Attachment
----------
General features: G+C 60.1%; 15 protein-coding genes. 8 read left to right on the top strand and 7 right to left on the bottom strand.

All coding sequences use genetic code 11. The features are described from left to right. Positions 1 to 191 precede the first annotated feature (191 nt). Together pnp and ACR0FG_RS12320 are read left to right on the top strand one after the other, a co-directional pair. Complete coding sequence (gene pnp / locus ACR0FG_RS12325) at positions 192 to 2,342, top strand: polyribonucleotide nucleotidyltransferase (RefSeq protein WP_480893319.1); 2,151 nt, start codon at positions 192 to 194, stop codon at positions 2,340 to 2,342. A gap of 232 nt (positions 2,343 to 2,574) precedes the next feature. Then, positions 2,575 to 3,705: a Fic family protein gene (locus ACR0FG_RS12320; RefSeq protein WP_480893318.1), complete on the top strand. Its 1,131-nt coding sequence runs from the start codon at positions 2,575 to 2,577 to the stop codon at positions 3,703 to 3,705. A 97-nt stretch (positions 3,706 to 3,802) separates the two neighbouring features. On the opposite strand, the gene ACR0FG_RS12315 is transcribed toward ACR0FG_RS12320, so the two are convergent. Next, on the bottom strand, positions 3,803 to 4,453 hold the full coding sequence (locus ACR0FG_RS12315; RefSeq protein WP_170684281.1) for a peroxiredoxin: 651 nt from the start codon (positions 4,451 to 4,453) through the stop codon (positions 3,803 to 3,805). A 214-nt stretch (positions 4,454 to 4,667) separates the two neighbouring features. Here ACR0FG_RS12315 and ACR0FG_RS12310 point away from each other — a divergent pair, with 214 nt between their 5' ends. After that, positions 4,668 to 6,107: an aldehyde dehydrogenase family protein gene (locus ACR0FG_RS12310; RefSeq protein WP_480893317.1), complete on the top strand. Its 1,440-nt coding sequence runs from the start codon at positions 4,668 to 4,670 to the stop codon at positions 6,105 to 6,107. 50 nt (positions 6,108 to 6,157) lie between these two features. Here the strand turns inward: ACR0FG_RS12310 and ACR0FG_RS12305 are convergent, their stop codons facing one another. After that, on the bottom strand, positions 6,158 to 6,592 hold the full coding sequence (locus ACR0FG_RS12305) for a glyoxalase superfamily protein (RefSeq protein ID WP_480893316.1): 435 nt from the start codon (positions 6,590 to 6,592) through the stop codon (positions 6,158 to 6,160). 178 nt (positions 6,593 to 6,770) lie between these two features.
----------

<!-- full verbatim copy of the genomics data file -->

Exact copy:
General features: G+C 60.1%; 15 protein-coding genes. 8 read left to right on the top strand and 7 right to left on the bottom strand.

All coding sequences use genetic code 11. The features are described from left to right. Positions 1 to 191 precede the first annotated feature (191 nt). Together pnp and ACR0FG_RS12320 are read left to right on the top strand one after the other, a co-directional pair. Complete coding sequence (gene pnp / locus ACR0FG_RS12325) at positions 192 to 2,342, top strand: polyribonucleotide nucleotidyltransferase (RefSeq protein WP_480893319.1); 2,151 nt, start codon at positions 192 to 194, stop codon at positions 2,340 to 2,342. A gap of 232 nt (positions 2,343 to 2,574) precedes the next feature. Then, positions 2,575 to 3,705: a Fic family protein gene (locus ACR0FG_RS12320; RefSeq protein WP_480893318.1), complete on the top strand. Its 1,131-nt coding sequence runs from the start codon at positions 2,575 to 2,577 to the stop codon at positions 3,703 to 3,705. A 97-nt stretch (positions 3,706 to 3,802) separates the two neighbouring features. On the opposite strand, the gene ACR0FG_RS12315 is transcribed toward ACR0FG_RS12320, so the two are convergent. Next, on the bottom strand, positions 3,803 to 4,453 hold the full coding sequence (locus ACR0FG_RS12315; RefSeq protein WP_170684281.1) for a peroxiredoxin: 651 nt from the start codon (positions 4,451 to 4,453) through the stop codon (positions 3,803 to 3,805). A 214-nt stretch (positions 4,454 to 4,667) separates the two neighbouring features. Here ACR0FG_RS12315 and ACR0FG_RS12310 point away from each other — a divergent pair, with 214 nt between their 5' ends. After that, positions 4,668 to 6,107: an aldehyde dehydrogenase family protein gene (locus ACR0FG_RS12310; RefSeq protein WP_480893317.1), complete on the top strand. Its 1,440-nt coding sequence runs from the start codon at positions 4,668 to 4,670 to the stop codon at positions 6,105 to 6,107. 50 nt (positions 6,108 to 6,157) lie between these two features. Here the strand turns inward: ACR0FG_RS12310 and ACR0FG_RS12305 are convergent, their stop codons facing one another. After that, on the bottom strand, positions 6,158 to 6,592 hold the full coding sequence (locus ACR0FG_RS12305) for a glyoxalase superfamily protein (RefSeq protein ID WP_480893316.1): 435 nt from the start codon (positions 6,590 to 6,592) through the stop codon (positions 6,158 to 6,160). 178 nt (positions 6,593 to 6,770) lie between these two features.